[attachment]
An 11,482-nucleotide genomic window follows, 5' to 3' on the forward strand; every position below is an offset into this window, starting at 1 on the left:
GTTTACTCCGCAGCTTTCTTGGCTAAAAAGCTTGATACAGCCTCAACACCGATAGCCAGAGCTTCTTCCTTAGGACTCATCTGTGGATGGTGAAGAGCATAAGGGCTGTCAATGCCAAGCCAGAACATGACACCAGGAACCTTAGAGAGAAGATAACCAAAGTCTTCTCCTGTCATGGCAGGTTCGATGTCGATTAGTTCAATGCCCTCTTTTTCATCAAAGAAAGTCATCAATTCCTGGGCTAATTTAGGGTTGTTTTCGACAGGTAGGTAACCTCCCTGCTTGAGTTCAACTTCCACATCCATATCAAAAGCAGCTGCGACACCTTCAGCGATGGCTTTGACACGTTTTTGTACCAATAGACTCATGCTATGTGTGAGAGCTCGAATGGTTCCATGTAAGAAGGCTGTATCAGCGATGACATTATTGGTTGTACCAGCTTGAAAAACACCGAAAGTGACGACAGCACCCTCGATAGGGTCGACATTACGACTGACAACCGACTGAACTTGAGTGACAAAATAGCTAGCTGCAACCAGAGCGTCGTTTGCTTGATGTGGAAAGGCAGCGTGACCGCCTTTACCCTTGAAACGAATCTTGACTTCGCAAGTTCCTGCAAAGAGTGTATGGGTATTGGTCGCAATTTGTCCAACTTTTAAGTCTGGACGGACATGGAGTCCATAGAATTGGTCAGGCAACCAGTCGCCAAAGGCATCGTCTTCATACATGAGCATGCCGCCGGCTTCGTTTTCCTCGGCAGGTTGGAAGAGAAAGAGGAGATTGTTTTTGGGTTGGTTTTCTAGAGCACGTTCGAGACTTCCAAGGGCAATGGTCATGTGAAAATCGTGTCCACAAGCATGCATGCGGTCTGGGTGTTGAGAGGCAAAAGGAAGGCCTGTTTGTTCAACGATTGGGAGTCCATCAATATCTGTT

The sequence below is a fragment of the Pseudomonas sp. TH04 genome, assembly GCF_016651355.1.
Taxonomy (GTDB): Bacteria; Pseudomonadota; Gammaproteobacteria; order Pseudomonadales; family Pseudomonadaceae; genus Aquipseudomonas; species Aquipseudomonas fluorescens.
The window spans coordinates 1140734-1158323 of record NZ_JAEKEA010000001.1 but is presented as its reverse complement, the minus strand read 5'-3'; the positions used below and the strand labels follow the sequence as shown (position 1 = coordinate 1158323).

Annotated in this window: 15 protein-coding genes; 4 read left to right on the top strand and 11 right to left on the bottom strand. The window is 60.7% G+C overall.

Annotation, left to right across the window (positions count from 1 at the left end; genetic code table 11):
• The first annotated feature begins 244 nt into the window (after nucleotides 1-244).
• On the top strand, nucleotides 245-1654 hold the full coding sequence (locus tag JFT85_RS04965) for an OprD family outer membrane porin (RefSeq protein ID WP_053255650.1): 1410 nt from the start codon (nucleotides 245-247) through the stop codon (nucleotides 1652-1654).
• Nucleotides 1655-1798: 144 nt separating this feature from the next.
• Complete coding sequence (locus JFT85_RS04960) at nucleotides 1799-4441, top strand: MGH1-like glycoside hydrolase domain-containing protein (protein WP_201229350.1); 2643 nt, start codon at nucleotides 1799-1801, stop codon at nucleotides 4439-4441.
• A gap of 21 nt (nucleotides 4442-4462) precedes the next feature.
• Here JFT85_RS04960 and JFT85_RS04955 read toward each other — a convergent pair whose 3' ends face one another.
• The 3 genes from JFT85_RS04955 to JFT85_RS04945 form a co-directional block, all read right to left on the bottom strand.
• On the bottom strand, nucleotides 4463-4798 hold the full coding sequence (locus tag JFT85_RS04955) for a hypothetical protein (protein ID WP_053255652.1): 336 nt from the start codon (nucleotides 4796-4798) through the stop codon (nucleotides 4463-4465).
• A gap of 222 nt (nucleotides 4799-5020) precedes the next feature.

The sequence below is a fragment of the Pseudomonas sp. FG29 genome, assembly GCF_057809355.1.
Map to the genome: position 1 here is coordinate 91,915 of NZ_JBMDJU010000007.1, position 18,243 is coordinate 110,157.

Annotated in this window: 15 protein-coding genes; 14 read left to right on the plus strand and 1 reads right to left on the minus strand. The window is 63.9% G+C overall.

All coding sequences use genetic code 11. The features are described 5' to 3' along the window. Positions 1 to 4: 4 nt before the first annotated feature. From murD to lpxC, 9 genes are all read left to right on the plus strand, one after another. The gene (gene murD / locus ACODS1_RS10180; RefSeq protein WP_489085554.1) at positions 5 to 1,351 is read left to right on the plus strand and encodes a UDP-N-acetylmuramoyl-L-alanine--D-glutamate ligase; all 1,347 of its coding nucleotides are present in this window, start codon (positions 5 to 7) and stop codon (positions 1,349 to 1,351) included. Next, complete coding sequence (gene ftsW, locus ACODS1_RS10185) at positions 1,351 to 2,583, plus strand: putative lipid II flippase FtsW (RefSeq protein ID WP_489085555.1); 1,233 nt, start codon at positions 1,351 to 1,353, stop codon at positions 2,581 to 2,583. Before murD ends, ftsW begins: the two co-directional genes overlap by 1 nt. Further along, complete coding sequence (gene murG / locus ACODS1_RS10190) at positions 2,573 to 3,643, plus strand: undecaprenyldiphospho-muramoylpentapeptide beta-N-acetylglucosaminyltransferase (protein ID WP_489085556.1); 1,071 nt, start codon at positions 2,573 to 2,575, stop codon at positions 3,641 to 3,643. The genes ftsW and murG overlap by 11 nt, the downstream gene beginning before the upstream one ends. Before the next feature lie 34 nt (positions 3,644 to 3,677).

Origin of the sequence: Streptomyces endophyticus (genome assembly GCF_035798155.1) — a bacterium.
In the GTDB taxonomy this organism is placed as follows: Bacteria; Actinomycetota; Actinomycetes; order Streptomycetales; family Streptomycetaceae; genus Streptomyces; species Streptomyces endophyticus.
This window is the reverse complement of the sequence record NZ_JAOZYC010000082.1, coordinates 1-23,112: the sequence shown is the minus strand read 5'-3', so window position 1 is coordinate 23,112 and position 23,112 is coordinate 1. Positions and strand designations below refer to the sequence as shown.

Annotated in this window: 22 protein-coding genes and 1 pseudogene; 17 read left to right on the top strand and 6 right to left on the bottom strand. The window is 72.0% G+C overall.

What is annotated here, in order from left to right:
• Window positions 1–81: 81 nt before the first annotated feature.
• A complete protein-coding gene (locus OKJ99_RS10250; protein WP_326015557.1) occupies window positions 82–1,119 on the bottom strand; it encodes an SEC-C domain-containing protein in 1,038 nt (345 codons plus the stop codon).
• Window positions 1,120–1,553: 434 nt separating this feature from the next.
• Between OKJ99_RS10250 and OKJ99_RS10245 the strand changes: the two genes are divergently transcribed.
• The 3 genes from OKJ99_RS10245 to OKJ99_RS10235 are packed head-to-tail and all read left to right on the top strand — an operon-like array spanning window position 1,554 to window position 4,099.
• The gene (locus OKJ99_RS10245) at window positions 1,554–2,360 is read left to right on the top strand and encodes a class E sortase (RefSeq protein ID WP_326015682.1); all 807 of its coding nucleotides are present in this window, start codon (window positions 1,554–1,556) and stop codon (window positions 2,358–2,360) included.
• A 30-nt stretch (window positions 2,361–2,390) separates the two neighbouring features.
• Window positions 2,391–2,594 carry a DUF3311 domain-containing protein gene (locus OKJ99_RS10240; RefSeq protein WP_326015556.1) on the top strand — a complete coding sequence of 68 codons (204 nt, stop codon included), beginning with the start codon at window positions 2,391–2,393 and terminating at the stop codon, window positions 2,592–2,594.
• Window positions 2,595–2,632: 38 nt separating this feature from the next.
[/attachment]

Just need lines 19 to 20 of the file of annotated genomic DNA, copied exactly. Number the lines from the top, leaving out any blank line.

Annotated in this window: 15 protein-coding genes; 14 read left to right on the plus strand and 1 reads right to left on the minus strand. The window is 63.9% G+C overall.

All coding sequences use genetic code 11. The features are described 5' to 3' along the window. Positions 1 to 4: 4 nt before the first annotated feature. From murD to lpxC, 9 genes are all read left to right on the plus strand, one after another. The gene (gene murD / locus ACODS1_RS10180; RefSeq protein WP_489085554.1) at positions 5 to 1,351 is read left to right on the plus strand and encodes a UDP-N-acetylmuramoyl-L-alanine--D-glutamate ligase; all 1,347 of its coding nucleotides are present in this window, start codon (positions 5 to 7) and stop codon (positions 1,349 to 1,351) included. Next, complete coding sequence (gene ftsW, locus ACODS1_RS10185) at positions 1,351 to 2,583, plus strand: putative lipid II flippase FtsW (RefSeq protein ID WP_489085555.1); 1,233 nt, start codon at positions 1,351 to 1,353, stop codon at positions 2,581 to 2,583. Before murD ends, ftsW begins: the two co-directional genes overlap by 1 nt. Further along, complete coding sequence (gene murG / locus ACODS1_RS10190) at positions 2,573 to 3,643, plus strand: undecaprenyldiphospho-muramoylpentapeptide beta-N-acetylglucosaminyltransferase (protein ID WP_489085556.1); 1,071 nt, start codon at positions 2,573 to 2,575, stop codon at positions 3,641 to 3,643. The genes ftsW and murG overlap by 11 nt, the downstream gene beginning before the upstream one ends. Before the next feature lie 34 nt (positions 3,644 to 3,677).